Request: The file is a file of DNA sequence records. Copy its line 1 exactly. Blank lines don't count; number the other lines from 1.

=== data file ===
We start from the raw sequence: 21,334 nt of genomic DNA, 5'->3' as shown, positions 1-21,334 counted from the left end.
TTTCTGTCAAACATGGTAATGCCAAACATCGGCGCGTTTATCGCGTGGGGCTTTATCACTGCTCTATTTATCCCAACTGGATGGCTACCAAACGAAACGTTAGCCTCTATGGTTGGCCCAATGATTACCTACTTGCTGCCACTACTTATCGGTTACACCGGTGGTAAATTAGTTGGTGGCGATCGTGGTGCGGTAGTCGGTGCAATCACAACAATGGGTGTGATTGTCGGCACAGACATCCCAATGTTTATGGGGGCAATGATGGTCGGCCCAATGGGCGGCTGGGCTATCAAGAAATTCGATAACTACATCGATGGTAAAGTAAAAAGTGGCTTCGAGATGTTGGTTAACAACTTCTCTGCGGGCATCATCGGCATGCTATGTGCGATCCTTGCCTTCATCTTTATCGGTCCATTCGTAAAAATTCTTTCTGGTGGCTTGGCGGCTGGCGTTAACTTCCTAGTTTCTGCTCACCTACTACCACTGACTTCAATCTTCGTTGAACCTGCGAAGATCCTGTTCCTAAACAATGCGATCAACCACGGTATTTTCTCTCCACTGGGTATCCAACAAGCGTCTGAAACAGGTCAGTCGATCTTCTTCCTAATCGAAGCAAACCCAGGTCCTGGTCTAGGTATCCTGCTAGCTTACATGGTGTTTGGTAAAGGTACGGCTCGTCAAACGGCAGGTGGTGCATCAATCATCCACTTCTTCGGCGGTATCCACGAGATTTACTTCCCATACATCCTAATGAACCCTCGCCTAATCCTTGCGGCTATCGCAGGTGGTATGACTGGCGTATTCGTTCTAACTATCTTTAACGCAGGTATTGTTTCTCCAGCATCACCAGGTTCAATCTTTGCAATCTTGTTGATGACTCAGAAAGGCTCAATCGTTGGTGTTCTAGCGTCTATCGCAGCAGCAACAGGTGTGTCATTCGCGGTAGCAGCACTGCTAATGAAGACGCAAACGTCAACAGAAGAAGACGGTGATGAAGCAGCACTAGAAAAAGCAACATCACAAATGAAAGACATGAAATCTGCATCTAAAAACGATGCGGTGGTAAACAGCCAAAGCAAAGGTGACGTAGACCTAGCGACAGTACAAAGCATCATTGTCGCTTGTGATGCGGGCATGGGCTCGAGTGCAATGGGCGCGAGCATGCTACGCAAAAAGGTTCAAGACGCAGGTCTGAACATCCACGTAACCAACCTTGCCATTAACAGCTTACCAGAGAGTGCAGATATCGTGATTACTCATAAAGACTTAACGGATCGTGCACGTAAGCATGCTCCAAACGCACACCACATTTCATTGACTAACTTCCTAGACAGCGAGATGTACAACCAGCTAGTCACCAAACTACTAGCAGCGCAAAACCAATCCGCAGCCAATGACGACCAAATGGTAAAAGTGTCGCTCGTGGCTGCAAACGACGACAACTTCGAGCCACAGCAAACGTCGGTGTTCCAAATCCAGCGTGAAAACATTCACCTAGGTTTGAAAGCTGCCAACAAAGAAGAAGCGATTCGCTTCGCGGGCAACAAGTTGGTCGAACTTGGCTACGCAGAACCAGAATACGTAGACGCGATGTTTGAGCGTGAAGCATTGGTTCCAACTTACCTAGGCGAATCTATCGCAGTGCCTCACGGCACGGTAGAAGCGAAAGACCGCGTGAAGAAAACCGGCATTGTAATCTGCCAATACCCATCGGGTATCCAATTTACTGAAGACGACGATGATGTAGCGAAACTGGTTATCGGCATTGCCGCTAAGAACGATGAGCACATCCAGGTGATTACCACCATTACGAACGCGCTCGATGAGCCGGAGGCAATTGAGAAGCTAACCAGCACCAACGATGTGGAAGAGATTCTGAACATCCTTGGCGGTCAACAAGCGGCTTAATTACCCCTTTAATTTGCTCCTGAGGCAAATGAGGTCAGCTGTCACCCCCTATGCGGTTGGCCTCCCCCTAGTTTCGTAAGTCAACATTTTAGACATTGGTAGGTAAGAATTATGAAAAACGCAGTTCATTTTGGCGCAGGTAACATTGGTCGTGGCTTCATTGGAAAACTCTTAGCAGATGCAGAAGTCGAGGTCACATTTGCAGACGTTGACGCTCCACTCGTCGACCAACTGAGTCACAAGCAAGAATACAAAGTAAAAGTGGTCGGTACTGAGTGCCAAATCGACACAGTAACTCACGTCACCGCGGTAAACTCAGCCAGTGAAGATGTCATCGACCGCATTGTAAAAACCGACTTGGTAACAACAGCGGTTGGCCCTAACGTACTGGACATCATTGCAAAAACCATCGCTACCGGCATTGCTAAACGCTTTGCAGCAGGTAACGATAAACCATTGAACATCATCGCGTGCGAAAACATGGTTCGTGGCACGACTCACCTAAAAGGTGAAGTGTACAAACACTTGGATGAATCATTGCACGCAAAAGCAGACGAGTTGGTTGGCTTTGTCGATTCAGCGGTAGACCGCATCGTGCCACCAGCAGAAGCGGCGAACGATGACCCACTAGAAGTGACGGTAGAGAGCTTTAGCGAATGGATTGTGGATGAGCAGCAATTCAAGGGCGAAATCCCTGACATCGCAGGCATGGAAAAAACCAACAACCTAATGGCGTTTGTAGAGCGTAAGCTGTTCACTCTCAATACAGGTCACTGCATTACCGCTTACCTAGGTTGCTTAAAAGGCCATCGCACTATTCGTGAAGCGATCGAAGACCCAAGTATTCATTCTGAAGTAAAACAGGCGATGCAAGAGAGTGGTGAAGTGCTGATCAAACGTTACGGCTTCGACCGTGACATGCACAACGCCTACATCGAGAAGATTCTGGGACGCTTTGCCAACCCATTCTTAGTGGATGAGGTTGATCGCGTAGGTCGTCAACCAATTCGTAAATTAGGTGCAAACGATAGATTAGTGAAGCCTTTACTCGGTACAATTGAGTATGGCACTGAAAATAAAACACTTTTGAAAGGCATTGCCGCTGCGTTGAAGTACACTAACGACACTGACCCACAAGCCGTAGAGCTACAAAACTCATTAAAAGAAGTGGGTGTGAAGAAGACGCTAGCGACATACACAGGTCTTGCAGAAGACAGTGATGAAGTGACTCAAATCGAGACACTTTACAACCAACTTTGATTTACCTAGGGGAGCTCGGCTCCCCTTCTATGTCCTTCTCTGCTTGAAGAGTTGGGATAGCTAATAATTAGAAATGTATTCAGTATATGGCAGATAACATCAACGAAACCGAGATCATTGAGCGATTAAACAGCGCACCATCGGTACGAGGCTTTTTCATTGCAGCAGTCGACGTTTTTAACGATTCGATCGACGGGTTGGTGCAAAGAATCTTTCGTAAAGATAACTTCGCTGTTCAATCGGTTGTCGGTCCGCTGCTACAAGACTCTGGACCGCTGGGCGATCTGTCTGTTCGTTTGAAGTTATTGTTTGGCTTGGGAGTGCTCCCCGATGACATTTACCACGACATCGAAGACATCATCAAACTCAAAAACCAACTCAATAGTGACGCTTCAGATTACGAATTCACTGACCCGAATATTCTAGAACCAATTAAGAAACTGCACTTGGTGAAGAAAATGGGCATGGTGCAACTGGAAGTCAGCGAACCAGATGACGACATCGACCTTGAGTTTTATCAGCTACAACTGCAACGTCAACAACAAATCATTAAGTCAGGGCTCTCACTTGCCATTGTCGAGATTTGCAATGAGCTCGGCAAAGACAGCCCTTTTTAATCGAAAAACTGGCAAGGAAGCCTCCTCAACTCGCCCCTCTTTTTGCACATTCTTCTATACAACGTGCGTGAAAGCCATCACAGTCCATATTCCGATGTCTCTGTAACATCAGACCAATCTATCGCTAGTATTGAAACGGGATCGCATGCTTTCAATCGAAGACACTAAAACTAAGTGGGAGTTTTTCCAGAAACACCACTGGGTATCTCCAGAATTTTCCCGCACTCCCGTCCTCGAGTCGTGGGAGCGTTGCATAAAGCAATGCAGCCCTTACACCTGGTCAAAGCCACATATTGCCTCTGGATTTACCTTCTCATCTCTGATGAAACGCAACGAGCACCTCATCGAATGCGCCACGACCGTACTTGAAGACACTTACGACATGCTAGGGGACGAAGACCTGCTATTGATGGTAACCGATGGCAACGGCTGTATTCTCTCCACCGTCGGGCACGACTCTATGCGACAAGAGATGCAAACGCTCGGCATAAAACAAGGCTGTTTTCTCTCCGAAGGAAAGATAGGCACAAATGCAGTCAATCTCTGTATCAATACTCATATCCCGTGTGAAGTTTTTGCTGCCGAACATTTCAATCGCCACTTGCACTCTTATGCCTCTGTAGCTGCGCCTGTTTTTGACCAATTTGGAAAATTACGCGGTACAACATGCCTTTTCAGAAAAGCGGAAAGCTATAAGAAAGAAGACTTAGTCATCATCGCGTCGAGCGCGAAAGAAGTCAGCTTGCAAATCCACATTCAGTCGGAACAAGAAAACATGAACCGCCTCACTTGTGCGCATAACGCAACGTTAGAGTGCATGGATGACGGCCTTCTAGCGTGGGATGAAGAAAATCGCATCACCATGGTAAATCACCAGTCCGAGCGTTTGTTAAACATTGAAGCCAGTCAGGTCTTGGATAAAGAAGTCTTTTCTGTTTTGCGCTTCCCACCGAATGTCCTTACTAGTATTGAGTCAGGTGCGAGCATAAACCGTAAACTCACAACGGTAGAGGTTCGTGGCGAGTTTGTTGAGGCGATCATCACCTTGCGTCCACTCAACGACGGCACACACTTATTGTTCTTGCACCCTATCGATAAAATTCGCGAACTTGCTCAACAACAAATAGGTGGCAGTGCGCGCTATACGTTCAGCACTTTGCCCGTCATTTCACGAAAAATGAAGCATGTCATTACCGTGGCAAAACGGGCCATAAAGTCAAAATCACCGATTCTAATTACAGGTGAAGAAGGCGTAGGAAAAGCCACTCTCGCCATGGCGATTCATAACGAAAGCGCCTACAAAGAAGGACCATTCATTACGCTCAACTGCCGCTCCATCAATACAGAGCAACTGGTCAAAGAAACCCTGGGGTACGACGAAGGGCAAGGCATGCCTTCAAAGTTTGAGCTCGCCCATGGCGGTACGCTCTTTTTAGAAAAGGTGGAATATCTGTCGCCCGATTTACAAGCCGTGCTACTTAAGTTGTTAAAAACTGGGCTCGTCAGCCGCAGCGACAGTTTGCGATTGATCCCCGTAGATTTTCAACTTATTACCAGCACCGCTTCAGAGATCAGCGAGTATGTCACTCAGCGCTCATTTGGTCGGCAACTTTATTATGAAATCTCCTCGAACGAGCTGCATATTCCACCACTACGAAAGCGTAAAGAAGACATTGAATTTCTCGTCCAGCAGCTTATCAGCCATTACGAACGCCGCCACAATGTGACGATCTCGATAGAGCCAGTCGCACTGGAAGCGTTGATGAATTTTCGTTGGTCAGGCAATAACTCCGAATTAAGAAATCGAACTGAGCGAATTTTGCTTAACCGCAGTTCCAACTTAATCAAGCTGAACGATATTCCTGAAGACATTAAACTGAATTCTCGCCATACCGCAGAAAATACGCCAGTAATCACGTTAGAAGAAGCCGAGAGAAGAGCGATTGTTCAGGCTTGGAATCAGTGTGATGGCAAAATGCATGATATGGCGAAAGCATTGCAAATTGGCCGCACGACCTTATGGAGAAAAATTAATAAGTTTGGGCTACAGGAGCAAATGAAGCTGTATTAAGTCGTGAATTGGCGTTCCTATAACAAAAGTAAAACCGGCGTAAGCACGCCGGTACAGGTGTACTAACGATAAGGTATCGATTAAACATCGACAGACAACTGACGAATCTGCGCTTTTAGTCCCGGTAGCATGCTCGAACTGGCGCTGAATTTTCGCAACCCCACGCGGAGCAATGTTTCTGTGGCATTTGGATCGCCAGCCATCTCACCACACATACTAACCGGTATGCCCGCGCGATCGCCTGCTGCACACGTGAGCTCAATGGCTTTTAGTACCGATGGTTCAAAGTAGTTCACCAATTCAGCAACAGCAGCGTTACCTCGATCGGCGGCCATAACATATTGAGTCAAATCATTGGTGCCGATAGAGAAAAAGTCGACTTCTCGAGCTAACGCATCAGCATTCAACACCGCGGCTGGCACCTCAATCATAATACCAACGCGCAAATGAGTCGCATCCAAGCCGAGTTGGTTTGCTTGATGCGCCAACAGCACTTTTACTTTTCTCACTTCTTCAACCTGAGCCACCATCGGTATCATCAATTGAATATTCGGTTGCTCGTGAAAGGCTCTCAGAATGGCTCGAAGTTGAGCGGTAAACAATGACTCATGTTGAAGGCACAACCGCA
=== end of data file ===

We start from the raw sequence: 21,334 nt of genomic DNA, 5'->3' as shown, positions 1-21,334 counted from the left end.